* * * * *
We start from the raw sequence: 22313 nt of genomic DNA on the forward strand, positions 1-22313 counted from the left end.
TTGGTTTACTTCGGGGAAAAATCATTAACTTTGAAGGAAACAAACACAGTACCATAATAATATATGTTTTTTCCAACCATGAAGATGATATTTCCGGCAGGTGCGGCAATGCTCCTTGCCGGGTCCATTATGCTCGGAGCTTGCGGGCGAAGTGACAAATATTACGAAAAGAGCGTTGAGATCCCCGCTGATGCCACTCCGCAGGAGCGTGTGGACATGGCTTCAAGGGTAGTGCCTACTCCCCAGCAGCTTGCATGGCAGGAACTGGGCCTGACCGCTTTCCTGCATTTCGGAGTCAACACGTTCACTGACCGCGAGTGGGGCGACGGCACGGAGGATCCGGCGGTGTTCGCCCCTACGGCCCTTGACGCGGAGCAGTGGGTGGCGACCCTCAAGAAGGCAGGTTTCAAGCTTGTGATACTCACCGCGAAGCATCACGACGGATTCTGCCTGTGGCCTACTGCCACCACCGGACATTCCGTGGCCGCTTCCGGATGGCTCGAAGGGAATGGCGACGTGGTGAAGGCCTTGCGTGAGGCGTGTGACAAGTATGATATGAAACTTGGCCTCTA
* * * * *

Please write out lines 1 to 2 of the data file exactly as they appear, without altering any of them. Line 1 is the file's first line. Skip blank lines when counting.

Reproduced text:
We start from the raw sequence: 22313 nt of genomic DNA on the forward strand, positions 1-22313 counted from the left end.
TTGGTTTACTTCGGGGAAAAATCATTAACTTTGAAGGAAACAAACACAGTACCATAATAATATATGTTTTTTCCAACCATGAAGATGATATTTCCGGCAGGTGCGGCAATGCTCCTTGCCGGGTCCATTATGCTCGGAGCTTGCGGGCGAAGTGACAAATATTACGAAAAGAGCGTTGAGATCCCCGCTGATGCCACTCCGCAGGAGCGTGTGGACATGGCTTCAAGGGTAGTGCCTACTCCCCAGCAGCTTGCATGGCAGGAACTGGGCCTGACCGCTTTCCTGCATTTCGGAGTCAACACGTTCACTGACCGCGAGTGGGGCGACGGCACGGAGGATCCGGCGGTGTTCGCCCCTACGGCCCTTGACGCGGAGCAGTGGGTGGCGACCCTCAAGAAGGCAGGTTTCAAGCTTGTGATACTCACCGCGAAGCATCACGACGGATTCTGCCTGTGGCCTACTGCCACCACCGGACATTCCGTGGCCGCTTCCGGATGGCTCGAAGGGAATGGCGACGTGGTGAAGGCCTTGCGTGAGGCGTGTGACAAGTATGATATGAAACTTGGCCTCTA